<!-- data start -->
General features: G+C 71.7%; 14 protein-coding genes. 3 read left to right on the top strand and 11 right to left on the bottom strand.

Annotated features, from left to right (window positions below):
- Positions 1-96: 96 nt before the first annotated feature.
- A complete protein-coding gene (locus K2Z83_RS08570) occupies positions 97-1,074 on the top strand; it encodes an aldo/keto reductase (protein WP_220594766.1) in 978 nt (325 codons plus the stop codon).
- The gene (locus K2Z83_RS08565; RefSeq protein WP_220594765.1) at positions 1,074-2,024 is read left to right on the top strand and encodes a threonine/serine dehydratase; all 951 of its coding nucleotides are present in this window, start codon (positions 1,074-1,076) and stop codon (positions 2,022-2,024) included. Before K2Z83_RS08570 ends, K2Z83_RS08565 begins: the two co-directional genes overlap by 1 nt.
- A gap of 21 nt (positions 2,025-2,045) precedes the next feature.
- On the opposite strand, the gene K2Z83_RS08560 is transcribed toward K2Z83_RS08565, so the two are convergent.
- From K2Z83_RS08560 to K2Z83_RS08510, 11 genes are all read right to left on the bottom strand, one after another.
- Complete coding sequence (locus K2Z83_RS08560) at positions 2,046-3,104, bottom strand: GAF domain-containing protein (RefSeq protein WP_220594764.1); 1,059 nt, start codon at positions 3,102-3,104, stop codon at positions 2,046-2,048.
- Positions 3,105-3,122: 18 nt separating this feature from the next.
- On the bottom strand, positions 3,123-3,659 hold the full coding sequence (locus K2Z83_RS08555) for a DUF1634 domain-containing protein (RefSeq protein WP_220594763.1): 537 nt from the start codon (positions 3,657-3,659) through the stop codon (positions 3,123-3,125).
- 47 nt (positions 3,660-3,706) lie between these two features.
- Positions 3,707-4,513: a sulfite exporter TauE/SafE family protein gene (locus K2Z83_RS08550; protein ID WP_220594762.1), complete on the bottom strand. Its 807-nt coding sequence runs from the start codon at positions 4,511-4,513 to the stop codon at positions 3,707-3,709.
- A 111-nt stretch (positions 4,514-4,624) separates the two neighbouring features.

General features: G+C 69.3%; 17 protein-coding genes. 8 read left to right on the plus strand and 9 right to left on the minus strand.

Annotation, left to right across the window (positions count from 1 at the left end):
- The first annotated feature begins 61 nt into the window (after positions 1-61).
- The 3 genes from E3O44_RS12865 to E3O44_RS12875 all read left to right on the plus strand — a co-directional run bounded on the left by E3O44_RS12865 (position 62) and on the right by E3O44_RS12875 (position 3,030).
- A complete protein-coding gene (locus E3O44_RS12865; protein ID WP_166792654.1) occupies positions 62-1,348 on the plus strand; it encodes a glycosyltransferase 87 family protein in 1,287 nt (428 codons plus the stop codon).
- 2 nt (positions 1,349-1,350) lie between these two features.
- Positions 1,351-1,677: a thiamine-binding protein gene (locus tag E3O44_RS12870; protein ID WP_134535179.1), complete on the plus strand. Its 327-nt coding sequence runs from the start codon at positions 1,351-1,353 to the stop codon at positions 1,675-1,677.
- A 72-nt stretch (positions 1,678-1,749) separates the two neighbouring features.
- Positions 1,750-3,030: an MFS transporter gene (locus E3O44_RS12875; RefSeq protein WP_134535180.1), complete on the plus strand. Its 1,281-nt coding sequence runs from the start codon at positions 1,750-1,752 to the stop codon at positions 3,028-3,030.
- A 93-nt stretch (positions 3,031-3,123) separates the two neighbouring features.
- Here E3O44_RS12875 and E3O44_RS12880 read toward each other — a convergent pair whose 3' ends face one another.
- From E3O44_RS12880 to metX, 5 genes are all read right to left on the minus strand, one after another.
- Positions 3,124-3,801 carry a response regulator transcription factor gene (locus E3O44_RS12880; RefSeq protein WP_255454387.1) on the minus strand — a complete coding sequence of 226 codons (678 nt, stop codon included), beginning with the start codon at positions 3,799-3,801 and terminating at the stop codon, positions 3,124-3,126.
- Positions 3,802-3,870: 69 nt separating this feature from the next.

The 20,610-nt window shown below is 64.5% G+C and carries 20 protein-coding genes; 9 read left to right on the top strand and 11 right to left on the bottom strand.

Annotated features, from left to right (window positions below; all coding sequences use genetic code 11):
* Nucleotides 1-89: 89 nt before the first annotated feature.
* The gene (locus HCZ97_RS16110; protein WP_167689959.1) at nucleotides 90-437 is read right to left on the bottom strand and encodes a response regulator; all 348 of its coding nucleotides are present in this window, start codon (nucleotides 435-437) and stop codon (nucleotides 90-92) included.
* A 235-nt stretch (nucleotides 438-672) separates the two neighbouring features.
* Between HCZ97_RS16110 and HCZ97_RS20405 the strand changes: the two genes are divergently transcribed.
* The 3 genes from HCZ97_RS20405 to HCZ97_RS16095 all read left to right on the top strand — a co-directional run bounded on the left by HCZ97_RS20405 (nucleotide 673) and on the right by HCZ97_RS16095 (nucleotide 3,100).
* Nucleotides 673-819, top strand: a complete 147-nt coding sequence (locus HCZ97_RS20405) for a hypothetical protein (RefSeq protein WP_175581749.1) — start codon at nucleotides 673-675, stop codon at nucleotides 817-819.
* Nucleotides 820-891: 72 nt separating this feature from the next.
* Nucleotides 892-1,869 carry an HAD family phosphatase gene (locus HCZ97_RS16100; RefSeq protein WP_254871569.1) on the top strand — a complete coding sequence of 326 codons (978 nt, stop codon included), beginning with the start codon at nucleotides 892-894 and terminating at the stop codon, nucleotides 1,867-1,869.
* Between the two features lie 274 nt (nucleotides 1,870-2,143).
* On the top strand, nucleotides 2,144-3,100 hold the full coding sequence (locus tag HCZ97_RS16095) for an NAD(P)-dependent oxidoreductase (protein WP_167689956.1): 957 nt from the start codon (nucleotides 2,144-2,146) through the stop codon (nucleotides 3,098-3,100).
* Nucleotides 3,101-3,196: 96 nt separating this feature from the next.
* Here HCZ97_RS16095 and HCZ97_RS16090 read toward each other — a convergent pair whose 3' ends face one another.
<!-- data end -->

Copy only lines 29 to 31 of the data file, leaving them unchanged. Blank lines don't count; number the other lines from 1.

The 20,610-nt window shown below is 64.5% G+C and carries 20 protein-coding genes; 9 read left to right on the top strand and 11 right to left on the bottom strand.

Annotated features, from left to right (window positions below; all coding sequences use genetic code 11):
* Nucleotides 1-89: 89 nt before the first annotated feature.